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CLINICAL MANIFESTATIONS OF LUNG CANCER

The clinical symptoms of lung cancer are largely determined by the location of the tumor, its size, growth form, and the nature of metastasis. Manifestations of lung cancer are very diverse: it is an enlarged focal formation in the lungs, visible with dynamic chest x-ray; symptoms of compression and obstruction of tissues and organs adjacent to the tumor;

an increase in regional lymph nodes with lymphogenous distribution of the process; the presence of distant metastases due to hematogenous dissemination; various paraneoplastic syndromes caused by the secretion of hormone-active substances by tumor cells.

In 5-15% of patients, lung cancer in the early stage of the disease is clinically asymptomatic, usually detected by "random" chest x-ray, but the majority of patients present some complaints.

Central cancer occurs in large bronchi (main, lobar, intermediate, segmental). Groups of clinical symptoms according to the pathogenetic mechanism are divided as follows.

Primary or local symptoms are caused by the appearance of a primary tumor node in the lumen of the bronchus (cough, hemoptysis, shortness of breath, chest pain). These symptoms are usually early.

Secondary symptoms develop as a result of complications of an inflammatory nature concomitant with bronchogenic cancer, or are caused by regional or distant metastasis to neighboring organs. Secondary symptoms are usually late and appear with a relatively common tumor process.

Common symptoms are a consequence of the general effect on the body of a developing tumor and associated inflammatory complications (general weakness, fatigue, decreased ability to work, etc.)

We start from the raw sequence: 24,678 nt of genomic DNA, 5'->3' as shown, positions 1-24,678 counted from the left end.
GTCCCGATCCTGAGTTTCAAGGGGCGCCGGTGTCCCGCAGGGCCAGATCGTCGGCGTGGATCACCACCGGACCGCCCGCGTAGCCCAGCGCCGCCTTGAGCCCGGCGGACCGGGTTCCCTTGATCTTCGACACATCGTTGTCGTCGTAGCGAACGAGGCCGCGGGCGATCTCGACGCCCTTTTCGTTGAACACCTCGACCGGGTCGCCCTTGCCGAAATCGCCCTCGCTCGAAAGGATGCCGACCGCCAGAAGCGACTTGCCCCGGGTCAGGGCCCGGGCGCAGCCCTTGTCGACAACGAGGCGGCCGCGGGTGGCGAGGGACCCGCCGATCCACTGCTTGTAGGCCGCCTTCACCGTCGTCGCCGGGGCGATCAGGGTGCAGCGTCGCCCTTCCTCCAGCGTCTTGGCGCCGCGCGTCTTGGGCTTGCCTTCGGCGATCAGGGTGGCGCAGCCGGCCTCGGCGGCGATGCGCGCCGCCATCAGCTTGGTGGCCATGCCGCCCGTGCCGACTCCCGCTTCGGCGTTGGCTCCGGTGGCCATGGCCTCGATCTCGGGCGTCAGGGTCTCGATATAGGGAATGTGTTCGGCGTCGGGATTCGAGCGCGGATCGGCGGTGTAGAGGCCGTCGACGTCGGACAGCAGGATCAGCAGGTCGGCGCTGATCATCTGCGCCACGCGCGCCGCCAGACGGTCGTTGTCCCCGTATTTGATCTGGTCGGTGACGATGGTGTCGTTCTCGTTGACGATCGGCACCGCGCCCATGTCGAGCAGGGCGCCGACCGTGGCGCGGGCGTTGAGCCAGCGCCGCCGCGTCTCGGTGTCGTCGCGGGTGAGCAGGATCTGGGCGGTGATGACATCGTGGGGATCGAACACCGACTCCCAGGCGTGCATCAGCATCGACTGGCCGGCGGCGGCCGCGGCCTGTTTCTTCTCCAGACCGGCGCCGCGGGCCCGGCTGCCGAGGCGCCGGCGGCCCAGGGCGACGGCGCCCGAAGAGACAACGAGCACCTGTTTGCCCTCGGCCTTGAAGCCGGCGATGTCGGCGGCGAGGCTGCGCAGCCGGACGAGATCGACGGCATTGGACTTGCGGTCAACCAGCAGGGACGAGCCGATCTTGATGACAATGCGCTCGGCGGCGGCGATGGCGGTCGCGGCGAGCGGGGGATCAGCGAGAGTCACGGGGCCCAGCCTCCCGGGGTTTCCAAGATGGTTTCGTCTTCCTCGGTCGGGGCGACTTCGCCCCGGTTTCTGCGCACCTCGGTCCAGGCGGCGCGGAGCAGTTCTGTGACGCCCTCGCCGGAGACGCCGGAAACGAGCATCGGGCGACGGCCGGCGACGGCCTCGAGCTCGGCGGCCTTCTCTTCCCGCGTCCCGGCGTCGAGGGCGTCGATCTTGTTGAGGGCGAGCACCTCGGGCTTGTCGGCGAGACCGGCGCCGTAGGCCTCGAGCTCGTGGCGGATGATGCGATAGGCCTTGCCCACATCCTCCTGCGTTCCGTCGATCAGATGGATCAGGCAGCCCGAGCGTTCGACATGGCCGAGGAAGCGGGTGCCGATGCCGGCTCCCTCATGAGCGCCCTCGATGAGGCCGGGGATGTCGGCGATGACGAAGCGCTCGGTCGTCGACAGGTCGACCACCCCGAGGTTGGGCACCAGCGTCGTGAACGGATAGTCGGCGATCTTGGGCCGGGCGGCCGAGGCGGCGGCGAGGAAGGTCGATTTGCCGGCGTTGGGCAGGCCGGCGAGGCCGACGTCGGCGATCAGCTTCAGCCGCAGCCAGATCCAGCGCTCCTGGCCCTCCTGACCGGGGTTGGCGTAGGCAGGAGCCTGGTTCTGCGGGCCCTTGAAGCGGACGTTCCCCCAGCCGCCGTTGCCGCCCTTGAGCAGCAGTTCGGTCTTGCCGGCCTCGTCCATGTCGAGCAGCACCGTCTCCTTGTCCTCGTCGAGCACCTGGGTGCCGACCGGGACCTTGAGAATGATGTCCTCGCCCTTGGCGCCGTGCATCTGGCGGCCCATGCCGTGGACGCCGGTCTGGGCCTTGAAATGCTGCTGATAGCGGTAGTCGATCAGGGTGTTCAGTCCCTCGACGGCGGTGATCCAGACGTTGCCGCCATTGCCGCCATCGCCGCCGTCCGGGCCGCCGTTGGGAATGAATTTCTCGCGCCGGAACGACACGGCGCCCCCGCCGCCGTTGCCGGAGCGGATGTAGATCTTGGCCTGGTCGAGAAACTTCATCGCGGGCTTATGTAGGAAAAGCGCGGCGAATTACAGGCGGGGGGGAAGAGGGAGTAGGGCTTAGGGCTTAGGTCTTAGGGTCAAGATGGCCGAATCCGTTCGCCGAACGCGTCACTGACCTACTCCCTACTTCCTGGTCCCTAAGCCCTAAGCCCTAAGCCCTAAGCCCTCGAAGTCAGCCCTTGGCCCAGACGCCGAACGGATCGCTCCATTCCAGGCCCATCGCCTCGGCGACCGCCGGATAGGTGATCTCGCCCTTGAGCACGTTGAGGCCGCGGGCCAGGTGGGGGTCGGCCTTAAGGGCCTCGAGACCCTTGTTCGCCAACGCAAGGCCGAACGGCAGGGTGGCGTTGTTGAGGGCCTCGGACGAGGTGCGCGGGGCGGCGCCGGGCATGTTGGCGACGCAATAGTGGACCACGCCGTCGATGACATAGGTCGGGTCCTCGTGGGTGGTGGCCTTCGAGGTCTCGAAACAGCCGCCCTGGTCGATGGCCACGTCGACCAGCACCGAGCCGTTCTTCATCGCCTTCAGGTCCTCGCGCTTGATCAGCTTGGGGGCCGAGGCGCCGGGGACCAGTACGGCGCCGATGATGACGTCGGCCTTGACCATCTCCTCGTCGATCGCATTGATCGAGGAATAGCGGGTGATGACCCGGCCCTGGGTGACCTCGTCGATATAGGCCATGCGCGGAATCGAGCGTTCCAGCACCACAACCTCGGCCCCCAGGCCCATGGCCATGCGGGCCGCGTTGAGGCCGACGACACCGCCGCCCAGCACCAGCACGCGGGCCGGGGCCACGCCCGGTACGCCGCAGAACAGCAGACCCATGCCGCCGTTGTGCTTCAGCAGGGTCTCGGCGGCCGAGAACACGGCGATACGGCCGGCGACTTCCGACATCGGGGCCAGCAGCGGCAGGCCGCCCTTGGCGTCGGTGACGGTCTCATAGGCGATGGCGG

The most persistent complaints of patients with central lung cancer are cough, hemoptysis, noisy, wheezing, including stridor, breathing, shortness of breath, chest pain, general weakness, secondary pneumonia (fever, productive cough).

Coughing, which occurs reflexively at the very beginning of tumor development, is observed in 80-90% of patients. In the beginning, it is dry, sometimes horsing. With an increase in obstruction of the bronchus, the cough is accompanied by the release of mucous membrane or mucopurulent sputum.

Hemoptysis is observed in half of patients and is detected in the form of veins of red blood in sputum, less often sputum is diffusely colored. In the late stages of the disease, sputum becomes a raspberry jelly. The cessation of sputum discharge with the onset of fever and a deterioration in the general condition of the patient indicates a complete violation of the patency of the bronchus.

Shortness of breath is expressed the brighter, the larger the lumen of the affected

bronchus.

The most characteristic in the clinical picture of central cancer are signs of obstructive pneumonia, characterized by transience, recurrence.

Physical research methods are of secondary importance in lung cancer, especially when recognized in the early stages of the disease.

Peripheral, cancer occurs in subsegmental bronchi and their branches and lung parenchyma. For a long time, the disease proceeds without clinical symptoms and is recognized rather late.